Yikes... I hope this doesn't mean bad things for Slim Devices. Please tell me you guys are OK?

ORIGINAL STORY (http://www.dailytech.com/Logitech+to+Cut+15+of+Global+Workforce/article13873.htm)
See http://forums.slimdevices.com/showthread.php?t=57742

Mark Lanctot
2009-01-07, 13:16
See http://forums.slimdevices.com/showthread.php?t=57742

Already merged, along with another thread.

corbey
2009-01-07, 13:25
The more people talk about a down economy the closer and deeper it gets. Other then a few more foreclosure For Sale signs (98% of these were sold to people that should never have been given a loan in the first place, thanks to Acorn)...

Please get a grip. Acorn doesn't make loans; it was the greedy bankers.

My company, one of the largest and most profitable in Silicon Valley, hasn't had mass layoffs, but they have implemented a hiring freeze and let go all the contractors. If things don't improve, we full-time employees could be next, and we're ALL worried.

Siduhe
2009-01-07, 13:49
Precisely, I was perhaps equally amused by the comments.

For those with no access to print media, talk to someone who works in banking or finance, real estate, manufacturing, or consumer products,etc, to understand what is happening. Trying to find evidence is not hard, but looking around in a Walmart or a barbeque restaurant doesn't quite cut it.

Oh, and in the US, restaurants have the highest rate of business failure within the first two years of any type of business. That's not new, it's been this way forever. That's why this person sees them open and close.

I don't disagree with anything you say, but I suspect there are a number of posters who are old enough to have worked through the 80-82 and 90-91 recessions and seen many of the same things. Despite what I have heard commentators say in the print media recently, they were just the same as this (at least from the banking/finance/manufacturing/real estate perspectives) at least so far, and the predictions just as gloomy. I was in my first job out of college and absolutely bricked myself thinking that life was over. Am a bit wiser now, and have taken the precaution of building up six months of mortgage payments and bills in savings ever since (appreciate that isn't achievable for everyone but it's a good habit to have).

The thing that is perhaps different about this one is the impact of globalisation which simply wasn't the same factor back then. At this point it's impossible to say if the current recession will follow the familiar track or twist off into something new - but so far I've not seen anything that new.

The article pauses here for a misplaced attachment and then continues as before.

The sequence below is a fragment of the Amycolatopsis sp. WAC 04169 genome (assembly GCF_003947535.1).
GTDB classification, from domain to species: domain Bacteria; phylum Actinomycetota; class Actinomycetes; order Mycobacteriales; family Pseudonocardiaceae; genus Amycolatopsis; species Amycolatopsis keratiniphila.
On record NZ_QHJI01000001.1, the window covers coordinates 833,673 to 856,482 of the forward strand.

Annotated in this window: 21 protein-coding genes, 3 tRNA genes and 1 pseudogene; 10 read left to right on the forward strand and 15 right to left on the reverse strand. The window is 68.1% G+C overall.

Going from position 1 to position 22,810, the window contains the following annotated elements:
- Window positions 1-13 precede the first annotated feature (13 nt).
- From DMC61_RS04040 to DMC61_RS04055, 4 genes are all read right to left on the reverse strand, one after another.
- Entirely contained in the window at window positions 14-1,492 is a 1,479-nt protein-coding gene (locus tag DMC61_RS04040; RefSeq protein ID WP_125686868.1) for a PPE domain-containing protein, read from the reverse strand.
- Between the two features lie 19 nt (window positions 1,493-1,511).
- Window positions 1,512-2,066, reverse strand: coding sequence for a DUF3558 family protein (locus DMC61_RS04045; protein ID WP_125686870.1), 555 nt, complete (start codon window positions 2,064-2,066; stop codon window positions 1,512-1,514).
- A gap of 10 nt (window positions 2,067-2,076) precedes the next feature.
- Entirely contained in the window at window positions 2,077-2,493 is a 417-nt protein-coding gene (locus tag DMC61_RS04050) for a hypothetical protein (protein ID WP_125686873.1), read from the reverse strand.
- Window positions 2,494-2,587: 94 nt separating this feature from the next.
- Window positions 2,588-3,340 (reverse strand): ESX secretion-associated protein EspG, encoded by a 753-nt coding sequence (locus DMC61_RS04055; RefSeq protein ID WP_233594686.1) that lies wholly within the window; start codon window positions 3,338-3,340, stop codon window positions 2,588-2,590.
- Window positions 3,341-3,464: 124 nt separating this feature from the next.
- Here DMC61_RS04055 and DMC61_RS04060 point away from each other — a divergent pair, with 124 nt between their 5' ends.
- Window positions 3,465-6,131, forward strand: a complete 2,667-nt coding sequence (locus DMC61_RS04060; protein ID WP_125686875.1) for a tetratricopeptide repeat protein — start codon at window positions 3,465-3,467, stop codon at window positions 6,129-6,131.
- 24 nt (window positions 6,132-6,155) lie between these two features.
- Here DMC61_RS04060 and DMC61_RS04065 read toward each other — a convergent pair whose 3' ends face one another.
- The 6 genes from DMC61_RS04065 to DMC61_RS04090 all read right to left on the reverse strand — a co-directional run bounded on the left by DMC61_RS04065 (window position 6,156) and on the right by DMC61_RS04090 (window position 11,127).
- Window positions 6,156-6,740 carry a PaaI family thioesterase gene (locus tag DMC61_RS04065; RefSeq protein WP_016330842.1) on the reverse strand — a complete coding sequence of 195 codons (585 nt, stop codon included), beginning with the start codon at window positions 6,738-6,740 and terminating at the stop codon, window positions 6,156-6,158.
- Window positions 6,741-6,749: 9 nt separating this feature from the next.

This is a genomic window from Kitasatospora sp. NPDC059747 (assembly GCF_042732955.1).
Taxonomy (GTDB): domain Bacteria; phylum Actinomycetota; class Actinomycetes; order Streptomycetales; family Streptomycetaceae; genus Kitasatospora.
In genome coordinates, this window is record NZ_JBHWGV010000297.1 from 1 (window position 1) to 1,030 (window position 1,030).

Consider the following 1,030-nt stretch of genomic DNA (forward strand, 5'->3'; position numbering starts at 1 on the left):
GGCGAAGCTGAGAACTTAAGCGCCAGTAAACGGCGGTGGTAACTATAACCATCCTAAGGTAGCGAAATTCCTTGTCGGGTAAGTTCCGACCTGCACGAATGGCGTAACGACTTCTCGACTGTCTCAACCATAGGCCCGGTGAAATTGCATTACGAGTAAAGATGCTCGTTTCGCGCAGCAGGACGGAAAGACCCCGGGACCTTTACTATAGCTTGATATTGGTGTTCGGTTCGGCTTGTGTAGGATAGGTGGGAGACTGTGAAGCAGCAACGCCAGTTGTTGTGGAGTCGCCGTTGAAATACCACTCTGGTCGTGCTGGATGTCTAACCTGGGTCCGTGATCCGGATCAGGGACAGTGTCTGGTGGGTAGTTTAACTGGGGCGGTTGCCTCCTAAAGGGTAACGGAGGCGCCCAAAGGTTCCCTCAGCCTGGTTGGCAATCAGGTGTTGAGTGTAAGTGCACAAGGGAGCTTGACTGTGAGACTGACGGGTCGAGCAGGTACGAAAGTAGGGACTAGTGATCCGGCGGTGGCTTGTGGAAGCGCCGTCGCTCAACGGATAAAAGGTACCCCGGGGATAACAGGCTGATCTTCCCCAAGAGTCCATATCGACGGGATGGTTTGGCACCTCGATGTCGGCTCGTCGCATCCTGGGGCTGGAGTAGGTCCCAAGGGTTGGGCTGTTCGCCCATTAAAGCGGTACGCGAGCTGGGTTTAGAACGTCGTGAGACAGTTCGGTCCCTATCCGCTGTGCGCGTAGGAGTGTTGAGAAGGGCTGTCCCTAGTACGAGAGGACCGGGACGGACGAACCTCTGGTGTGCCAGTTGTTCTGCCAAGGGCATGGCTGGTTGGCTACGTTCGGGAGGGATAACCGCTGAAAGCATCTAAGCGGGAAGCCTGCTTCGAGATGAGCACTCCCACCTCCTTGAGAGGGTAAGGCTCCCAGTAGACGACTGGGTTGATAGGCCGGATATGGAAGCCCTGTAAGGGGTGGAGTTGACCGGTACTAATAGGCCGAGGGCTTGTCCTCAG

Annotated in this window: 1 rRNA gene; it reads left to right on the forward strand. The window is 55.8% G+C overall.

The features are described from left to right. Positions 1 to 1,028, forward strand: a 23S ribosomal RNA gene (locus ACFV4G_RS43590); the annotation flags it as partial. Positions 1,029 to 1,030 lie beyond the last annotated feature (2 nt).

EnochLight
2009-01-07, 13:52
The more people talk about a down economy the closer and deeper it gets. Other then a few more foreclosure For Sale signs (98% of these were sold to people that should never have been given a loan in the first place, thanks to Acorn), I have seen no real indications of any downturn! I still have to wait in line to pay for my groceries. We had to stand in line to pay for our goods at Target and Wal-Mart over the weekend (and they were both well staffed at the registers and staff were re-stocking shelves). I even had to wait in line at Home Depot (and they are supposed to be hard hit) and on Saturday they were giving away free lunch! We had to wait for a table last night at the restaurant on a Monday night.

I will get worried when I breeze though the register or don't see anybody else in the stores with full shopping carts. Or if I don't have to wait for a table and nobody else is eating or at the bar. Have I seen some restaurants close, I have and almost all were ones I never go to twice because they were not worth eating at? In fact, my favorite Barbeque place has been busier then he has been in years and has hired additional staff.

Just because you seem to perceive business being conducted as normal, trust me - the profits are not there. I have several friends in retail sales and I myself am in asset property management - these last 6 months have been brutal. Most of my competitors have dropped their full-time staff to part time and we're suffering huge financial losses compared to even our worst year in the past.